Lucky Labrador Beer Hall: a huge place, almost empty in the early afternoon. I’d been to the original pub on Hawthorne years ago, and remembered that I used to have a Stumptown Porter shirt. Generous samples, almost half-pints. Roots “kolsch” was really a gruit (which is why Thomas and I complained about it). We munched peanuts and enjoyed the “Super Dawg” IPAs.
Living Room Theaters: waiting for Tugboat to open, we stopped here so Thomas could get an espresso, and discovered they had Ninkasi on tap. I had water.
Tugboat Brewing Company: very disappointing. No pale of any kind on tap–in Portland, Oregon?!? Fewer than 10 handles. I liked the cheesy books at the table, and the great slogan: “Small, dependable, hard working”–but no sample pours, and lousy ESB. I left half of my half-pint on the table.
Bailey’s Taproom: across the street and miles ahead of Tugboat, a fairly new place with a very diverse roster of taps (about 20) with one of the few sours we enjoyed on the trip (Cascade The Vine). They offered sample trays, and again we got two, with a super variety of styles: Upright #4 saison, Fourth St Vienna Lager, Cascade Imperial Wheat IPA.
Harborside Pilsner Room: nightcap for Tuesday. We arrived fairly late, after our trip to Salty’s and back (see below), shortly before the place was closing. Terrific location right on the Willamette River. They offered a variety of Full Sail beers and a few guests on tap, which was fine, but nothing out of the ordinary.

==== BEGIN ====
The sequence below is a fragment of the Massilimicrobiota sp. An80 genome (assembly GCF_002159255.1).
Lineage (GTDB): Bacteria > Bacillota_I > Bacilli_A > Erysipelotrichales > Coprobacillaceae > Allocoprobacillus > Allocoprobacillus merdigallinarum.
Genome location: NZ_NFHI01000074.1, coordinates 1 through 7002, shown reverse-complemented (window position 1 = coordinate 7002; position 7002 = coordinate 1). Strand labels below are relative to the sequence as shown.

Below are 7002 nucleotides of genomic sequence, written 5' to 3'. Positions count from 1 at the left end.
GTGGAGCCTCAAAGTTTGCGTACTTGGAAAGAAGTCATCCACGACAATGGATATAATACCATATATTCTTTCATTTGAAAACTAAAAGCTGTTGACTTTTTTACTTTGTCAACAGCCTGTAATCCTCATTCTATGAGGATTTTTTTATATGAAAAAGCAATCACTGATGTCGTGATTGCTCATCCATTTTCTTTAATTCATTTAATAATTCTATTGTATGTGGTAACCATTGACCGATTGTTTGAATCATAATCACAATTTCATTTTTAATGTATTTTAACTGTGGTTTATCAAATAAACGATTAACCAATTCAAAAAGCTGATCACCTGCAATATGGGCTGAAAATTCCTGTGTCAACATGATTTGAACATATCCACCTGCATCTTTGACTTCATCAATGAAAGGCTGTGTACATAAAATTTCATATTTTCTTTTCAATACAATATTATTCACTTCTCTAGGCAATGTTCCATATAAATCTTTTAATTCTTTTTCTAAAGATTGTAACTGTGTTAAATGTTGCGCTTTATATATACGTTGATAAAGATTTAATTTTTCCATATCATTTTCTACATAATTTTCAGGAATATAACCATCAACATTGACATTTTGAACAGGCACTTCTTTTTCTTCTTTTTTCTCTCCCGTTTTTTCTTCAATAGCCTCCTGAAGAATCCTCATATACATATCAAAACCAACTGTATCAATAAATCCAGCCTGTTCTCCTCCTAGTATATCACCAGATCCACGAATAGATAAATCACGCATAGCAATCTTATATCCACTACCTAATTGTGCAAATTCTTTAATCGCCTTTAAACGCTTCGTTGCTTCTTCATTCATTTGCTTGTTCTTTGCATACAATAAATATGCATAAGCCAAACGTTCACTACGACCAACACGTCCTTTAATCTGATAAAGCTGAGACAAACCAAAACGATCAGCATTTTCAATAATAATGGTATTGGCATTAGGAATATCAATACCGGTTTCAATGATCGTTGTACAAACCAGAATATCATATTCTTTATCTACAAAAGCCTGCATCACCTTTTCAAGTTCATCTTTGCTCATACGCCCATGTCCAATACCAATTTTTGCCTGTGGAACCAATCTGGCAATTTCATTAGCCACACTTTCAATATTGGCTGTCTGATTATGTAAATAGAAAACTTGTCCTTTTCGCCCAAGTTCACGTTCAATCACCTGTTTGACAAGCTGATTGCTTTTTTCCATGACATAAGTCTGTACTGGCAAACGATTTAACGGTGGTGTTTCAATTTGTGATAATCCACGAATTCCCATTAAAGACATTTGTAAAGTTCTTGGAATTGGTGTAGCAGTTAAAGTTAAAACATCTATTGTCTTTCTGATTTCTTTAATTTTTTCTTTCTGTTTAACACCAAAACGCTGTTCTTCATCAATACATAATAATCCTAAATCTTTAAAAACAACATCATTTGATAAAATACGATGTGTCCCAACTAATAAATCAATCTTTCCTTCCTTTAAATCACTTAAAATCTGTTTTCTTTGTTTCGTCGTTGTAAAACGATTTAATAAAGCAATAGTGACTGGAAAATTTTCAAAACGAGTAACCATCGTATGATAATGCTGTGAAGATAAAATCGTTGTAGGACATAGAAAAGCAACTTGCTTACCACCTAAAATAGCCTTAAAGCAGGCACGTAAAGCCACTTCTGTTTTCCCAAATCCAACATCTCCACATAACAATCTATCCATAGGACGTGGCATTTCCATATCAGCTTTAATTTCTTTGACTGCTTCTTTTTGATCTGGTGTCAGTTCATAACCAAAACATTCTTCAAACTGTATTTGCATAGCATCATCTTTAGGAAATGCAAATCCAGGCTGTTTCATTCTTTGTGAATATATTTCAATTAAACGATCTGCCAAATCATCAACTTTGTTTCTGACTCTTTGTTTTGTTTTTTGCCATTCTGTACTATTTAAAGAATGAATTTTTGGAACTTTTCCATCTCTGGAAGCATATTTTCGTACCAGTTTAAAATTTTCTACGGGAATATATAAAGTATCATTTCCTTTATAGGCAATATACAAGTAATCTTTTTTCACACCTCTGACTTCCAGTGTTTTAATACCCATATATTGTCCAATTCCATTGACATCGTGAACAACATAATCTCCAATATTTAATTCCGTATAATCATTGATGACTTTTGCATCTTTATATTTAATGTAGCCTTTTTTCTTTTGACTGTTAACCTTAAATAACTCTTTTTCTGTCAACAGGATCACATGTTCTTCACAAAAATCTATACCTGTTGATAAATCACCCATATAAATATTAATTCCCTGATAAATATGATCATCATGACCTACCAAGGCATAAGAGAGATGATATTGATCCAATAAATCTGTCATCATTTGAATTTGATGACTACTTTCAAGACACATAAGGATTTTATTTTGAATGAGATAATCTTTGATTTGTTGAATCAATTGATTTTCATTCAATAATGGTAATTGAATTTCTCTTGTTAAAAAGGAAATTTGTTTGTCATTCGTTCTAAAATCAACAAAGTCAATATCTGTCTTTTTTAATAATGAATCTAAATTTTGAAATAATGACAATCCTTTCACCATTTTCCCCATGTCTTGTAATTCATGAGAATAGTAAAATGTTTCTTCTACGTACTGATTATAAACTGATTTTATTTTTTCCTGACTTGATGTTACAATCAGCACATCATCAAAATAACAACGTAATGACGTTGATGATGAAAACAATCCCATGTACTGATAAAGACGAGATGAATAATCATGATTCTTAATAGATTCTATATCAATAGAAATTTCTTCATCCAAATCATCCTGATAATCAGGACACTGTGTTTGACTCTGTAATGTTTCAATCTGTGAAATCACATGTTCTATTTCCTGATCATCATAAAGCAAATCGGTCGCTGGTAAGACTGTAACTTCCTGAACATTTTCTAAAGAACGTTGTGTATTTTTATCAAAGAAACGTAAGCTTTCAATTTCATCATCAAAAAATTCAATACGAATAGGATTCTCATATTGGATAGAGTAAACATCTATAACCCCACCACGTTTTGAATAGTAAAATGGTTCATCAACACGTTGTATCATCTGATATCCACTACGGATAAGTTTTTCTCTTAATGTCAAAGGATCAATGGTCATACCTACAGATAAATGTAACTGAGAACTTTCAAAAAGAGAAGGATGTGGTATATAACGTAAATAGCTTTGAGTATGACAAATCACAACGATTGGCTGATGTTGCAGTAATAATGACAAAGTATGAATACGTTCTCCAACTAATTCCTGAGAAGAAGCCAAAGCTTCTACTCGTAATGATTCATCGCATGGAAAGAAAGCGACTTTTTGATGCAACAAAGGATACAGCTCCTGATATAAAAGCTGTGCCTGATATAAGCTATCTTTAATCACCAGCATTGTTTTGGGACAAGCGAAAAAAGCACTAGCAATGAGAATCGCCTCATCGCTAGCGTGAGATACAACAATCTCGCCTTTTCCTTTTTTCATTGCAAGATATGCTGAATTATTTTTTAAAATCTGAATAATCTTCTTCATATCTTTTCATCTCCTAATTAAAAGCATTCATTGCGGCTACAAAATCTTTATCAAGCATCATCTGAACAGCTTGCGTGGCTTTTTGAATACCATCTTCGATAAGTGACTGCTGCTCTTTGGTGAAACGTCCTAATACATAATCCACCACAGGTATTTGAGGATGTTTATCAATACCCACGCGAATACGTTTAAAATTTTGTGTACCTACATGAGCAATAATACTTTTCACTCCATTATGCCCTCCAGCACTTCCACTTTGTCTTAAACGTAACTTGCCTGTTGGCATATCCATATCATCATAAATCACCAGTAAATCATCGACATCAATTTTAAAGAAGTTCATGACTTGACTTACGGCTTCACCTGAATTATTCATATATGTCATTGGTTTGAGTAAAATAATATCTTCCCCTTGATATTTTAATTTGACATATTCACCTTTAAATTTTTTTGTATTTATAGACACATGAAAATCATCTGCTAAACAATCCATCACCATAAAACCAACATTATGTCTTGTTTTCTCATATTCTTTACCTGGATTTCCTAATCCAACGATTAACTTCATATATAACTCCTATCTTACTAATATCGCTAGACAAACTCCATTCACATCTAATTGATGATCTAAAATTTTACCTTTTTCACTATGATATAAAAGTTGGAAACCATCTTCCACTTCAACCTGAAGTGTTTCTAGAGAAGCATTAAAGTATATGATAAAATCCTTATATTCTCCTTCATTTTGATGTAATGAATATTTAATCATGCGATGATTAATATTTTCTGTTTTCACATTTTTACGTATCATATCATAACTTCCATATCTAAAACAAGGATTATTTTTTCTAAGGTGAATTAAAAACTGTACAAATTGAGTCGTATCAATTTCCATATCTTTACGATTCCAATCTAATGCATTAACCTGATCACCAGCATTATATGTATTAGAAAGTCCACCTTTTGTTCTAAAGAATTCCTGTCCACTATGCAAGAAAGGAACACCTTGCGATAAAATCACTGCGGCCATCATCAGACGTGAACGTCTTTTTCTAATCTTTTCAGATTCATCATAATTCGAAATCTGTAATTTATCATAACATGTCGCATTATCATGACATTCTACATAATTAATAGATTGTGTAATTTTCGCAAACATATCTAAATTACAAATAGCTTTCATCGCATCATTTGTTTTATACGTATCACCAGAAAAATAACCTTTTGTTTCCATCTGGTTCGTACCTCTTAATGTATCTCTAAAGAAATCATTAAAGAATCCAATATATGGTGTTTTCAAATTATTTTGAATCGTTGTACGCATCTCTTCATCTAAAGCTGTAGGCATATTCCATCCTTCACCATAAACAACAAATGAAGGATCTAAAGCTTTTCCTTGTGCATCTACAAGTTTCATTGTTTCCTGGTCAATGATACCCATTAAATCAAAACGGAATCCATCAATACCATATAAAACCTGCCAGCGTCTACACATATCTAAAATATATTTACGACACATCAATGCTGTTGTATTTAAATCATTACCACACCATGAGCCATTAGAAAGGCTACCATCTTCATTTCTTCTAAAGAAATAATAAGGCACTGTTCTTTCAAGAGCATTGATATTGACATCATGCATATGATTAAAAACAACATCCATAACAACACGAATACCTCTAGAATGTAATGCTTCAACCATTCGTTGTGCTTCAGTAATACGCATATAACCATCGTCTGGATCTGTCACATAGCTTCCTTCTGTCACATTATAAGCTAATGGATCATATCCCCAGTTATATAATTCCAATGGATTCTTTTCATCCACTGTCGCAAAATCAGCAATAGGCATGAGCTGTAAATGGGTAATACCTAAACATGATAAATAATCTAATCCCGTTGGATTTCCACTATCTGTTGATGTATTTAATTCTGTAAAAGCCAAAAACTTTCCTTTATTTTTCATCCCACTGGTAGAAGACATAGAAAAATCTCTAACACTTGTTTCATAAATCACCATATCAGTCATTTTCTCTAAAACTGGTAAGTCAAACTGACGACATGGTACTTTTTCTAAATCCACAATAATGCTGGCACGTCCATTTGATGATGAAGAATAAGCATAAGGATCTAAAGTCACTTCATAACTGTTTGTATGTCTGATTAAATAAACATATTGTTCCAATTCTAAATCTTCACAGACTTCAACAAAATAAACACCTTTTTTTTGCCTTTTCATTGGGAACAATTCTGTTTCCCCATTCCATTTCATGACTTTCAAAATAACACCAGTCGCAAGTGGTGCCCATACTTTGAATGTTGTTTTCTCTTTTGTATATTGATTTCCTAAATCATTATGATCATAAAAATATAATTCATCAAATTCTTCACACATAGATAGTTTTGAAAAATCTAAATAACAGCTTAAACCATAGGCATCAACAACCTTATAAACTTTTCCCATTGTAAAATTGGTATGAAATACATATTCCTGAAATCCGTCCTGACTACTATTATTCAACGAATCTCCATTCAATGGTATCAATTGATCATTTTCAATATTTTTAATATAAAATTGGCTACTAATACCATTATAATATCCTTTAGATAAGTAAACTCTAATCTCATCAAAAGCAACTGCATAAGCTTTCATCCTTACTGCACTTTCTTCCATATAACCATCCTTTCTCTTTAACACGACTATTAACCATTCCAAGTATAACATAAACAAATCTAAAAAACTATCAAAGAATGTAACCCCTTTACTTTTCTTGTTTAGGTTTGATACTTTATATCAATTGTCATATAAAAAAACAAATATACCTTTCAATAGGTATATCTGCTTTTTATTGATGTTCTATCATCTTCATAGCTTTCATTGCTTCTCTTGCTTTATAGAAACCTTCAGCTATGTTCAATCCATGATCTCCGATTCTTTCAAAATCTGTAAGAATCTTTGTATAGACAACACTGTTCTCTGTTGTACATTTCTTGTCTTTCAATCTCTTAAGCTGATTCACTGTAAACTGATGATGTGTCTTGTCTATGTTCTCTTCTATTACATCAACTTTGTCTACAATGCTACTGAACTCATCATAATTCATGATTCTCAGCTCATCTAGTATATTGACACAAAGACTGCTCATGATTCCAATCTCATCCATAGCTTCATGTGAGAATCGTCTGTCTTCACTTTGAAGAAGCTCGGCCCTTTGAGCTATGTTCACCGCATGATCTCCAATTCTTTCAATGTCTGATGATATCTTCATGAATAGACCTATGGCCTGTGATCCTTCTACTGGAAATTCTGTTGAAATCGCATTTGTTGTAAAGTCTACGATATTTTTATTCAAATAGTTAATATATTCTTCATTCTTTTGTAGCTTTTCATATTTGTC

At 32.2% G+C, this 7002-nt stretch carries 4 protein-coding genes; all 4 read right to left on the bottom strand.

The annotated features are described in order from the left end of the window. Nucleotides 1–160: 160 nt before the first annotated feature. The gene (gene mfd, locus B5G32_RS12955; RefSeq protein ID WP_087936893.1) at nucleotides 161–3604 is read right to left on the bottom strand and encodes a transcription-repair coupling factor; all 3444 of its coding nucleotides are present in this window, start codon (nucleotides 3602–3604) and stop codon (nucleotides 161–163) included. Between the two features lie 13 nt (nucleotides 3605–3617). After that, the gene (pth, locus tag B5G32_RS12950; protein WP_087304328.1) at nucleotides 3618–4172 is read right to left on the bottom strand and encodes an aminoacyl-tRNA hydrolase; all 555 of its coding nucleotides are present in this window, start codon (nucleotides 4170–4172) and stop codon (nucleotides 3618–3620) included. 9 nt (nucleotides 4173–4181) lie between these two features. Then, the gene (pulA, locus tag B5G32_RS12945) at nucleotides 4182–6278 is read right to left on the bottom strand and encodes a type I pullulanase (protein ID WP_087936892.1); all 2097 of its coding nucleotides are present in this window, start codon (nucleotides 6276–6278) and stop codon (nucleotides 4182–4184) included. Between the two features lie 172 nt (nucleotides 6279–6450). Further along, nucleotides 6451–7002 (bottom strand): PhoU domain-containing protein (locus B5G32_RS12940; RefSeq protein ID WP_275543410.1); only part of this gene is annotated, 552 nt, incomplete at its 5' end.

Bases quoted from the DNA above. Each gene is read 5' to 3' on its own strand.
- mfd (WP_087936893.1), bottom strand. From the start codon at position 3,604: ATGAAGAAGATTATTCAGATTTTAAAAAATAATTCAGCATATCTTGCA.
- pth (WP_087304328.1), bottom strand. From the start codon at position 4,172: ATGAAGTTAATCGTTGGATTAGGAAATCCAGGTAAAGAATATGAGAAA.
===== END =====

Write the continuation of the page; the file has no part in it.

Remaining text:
Horse Brass Pub: the first place we visited Wednesday, after a long wait for the eastbound bus after leaving the museum. We had half-pints and a plate of outstanding fries–hand-cut, skin-on, nicely seasoned–then returned after lunch at ¿Porqué No? to find several beers on tap not there when we first arrived. Nice conversation with our server. I particularly liked the Beer Valley Pigskin Pale (cask) and the Double Mountain kolsch–very close to style.
Belmont Station: beer nerds’ heaven. A small bar connected to a store jammed with amazing beer. To support the Oregon Craft Beer festival, all their taps but two were Oregon beers. Amazing stuff. We each had three different half-pints. Heater Allen Isarweizen: wow.
Hopworks Urban Brewery: got here at the wrong time; the place was jammed and our palettes tired after Belmont. We had a half-pint and headed out for dinner.
Portland Bagel Company: flavorful, light bagels and pastries. Thomas and Jeff split a bear claw, and raved about it. But whatever they were using to mop the floor just wasn’t cutting it. Sticky: ew.
Salty’s: recommended by our waiter at Laurelwood, right on the Columbia River near PDX. After a $30 cab ride there, we guessed the place has been riding on reputation for years. Menu, decor, and food right out of 1978. Way overpriced. The waiter was overbooked and the service slow: as Thomas said, you could tell he had just given up. Thankfully, the wine list was good and the sommelier helpful.
Kornblatt’s Deli: unlike PBC, traditional bagels, doughy, chewy, and more my style. Excellent service at this “breakfast all day” deli I’d visit regularly if I lived in the neighborhood.
¿Por Qué No?: amazing tacos. We got there just after 1:00 and there was a line–and there was still a line when we left. Not a minute after we’d been in the place, a server put pints of Hopworks Red Ale into our hands. Sooooo fresh and delicious: guac, chips, fish tacos, pork tacos. And very reasonably priced.
Ten-01: Thomas picked this restaurant. Outstanding service and very good food. I had halibut, and it was perfect: buttery, crisp on the outside, flaky, tender and juicy. Excellent desert wines, too.
- Amnesia Brewing
- Country Cat
- Green Dragon
- Hair of the Dog
- Hop & Vine
- Malay Satay Hut
- McMenamins Edgefield
- Produce Row Café
- Traveling with my girls
(Pictures belong to Jeff. Check out his posts, too.)